An adjustable-rate mortgage (ARM), as the name suggests, can fluctuate over the life of the loan. But, the changes have a structure and follow a formula. The most common form is a Hybrid ARM, such as a 10/1 or 7/6 ARM

The first number, 10, indicates the loan's interest rate will remain fixed for the first 10yrs of the loan, and the 1 indicates the frequency of change, i.e., every 12 months or 1 year thereafter. The changes are based on "the prime rate" or an index such as COFI or LIBOR (less common). A 7/6 ARM has a fixed rate for 7yrs followed by a changing interest rate every 6 months thereafter.

A fixed-rate mortgage, which has a set interest rate for the entire term of the loan, may sound safer, but it's also typically 0.5% to 0.75% more expensive. If you are only planning to stay for 10yrs, a 10/1 ARM could save you $2,500/yr based on your loan amount. Less than 10% of homebuyers choose an ARM but more than 40% have owned their homes for less than 10yrs. Therefore, there's a statistical opportunity for more homeowners to save by choosing the right product.

It's important for homebuyers to get familiar with the interest rate risks of an ARM. After the initial period of 5-10 yrs, the interest rate can adjust up or down based on the movement of the index. There is a maximum amount that the rate can adjust per change and in total (known as a cap) that depends on the specific terms of your loan.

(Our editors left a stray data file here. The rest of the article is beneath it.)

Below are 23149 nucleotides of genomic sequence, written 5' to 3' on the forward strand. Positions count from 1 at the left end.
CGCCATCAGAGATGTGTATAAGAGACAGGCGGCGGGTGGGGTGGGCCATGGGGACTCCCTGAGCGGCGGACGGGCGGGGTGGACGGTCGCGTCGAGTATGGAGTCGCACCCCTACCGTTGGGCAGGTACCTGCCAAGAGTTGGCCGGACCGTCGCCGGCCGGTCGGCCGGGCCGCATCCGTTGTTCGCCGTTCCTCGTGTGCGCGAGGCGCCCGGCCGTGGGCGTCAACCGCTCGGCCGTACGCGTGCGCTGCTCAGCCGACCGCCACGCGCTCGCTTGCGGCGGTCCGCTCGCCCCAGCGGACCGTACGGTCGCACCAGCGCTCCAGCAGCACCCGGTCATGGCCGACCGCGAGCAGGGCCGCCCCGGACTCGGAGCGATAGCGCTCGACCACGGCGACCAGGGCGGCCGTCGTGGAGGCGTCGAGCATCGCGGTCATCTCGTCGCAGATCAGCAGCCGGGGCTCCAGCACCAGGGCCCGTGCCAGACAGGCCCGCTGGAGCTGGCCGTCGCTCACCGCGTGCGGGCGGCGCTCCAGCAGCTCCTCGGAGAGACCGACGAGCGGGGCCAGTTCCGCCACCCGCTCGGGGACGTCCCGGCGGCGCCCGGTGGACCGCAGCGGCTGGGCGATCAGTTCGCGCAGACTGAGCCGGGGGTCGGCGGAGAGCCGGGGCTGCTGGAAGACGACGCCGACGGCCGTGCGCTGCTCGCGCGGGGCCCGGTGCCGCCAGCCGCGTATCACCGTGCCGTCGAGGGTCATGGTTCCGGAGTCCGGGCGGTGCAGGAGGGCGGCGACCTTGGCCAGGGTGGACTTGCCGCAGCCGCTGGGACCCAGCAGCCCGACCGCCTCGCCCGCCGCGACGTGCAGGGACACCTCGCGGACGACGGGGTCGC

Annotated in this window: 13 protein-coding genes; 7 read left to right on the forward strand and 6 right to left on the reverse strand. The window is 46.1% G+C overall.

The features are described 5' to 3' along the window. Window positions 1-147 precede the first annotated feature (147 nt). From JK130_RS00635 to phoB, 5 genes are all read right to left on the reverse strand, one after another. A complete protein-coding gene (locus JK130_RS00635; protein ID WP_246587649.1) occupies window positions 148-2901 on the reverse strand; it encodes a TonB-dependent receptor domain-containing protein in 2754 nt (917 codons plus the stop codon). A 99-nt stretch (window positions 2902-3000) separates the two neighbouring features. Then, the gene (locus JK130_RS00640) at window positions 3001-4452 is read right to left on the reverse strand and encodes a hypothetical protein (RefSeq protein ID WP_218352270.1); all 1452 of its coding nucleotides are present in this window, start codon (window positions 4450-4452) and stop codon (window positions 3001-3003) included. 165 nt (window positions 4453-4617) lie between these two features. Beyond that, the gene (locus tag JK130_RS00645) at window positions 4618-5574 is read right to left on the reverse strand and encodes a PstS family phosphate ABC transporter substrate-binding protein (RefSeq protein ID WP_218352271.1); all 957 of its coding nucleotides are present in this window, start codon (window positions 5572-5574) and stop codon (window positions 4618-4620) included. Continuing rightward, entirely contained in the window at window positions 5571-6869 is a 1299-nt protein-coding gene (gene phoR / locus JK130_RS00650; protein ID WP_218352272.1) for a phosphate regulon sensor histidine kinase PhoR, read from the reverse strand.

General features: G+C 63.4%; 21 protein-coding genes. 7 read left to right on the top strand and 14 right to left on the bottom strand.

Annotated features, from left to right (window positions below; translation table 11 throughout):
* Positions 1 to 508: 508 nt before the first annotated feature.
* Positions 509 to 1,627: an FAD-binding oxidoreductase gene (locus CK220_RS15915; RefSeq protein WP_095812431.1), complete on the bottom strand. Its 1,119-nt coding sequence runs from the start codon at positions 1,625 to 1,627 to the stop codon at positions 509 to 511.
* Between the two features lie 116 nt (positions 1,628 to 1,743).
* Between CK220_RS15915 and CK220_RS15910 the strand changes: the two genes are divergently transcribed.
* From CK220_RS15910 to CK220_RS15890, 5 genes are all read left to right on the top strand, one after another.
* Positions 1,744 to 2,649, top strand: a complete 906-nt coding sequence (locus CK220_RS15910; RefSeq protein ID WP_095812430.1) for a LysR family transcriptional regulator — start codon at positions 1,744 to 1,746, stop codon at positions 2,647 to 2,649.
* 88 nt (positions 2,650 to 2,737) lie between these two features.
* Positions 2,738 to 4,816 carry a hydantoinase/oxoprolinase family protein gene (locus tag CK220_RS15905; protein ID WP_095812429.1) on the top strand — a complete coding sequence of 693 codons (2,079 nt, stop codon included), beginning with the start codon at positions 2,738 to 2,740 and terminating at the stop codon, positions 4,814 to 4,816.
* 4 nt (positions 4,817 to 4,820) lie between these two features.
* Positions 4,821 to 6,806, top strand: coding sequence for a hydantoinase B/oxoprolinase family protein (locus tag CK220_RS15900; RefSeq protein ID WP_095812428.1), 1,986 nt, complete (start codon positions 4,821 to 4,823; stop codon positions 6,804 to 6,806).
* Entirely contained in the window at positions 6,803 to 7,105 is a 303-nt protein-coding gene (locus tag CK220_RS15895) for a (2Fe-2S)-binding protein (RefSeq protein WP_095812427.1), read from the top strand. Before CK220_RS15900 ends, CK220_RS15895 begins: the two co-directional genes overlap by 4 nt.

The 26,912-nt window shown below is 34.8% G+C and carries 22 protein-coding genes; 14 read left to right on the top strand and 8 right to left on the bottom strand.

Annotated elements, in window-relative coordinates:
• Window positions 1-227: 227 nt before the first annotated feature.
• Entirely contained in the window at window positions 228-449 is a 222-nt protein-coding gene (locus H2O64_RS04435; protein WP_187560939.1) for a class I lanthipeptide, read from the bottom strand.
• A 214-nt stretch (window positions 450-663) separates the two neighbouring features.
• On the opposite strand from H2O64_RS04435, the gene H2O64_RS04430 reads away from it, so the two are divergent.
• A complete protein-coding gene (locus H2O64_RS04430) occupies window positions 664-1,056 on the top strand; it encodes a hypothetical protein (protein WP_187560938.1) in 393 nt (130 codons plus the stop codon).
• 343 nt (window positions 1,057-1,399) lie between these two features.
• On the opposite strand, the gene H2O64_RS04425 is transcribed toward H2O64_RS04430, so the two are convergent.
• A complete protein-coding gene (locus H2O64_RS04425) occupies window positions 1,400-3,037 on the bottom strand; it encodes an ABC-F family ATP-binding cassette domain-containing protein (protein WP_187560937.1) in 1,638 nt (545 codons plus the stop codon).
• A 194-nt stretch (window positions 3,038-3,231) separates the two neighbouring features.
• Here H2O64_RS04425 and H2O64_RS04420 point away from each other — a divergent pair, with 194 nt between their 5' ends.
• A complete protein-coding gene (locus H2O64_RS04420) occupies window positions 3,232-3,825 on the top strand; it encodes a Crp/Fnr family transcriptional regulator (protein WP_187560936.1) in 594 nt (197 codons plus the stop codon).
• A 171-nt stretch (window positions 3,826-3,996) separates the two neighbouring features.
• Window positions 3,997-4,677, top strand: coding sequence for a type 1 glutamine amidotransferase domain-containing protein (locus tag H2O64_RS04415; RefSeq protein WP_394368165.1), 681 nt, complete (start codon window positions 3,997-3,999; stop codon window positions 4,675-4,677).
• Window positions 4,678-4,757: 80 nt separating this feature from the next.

The interest rate on an ARM is composed of two parts: the index and the margin. The index is the benchmark interest rate that the loan's interest rate is based on, while the margin is a fixed percentage added to the index to determine the interest rate. For example, if the index is 3% and the margin is 2%, the interest rate on the ARM would be 5%.

Sometimes ARMs can be more expensive than fixed-rate mortgages. In such cases, it is wise to go with the stability of a fixed-rate mortgage. This occurs because ARMs track short-term indices, which can rise rapidly, whereas 30yr fixed-rate mortgages are more closely linked to the 10yr treasury note. Please compare the cost of an ARM vs. a Fixed Rate Mortgage to understand if the (interest rate) risk is worth the (interest savings) reward.

Once you have carefully considered the terms and conditions of an ARM, including the initial rate, adjustment period, and caps on interest rate increases, you can make an informed decision to save on interest for the next 5-10 years. If you decided to stay past the initial period, you can also consider refinancing into a shorter 15yr fixed-rate mortgage.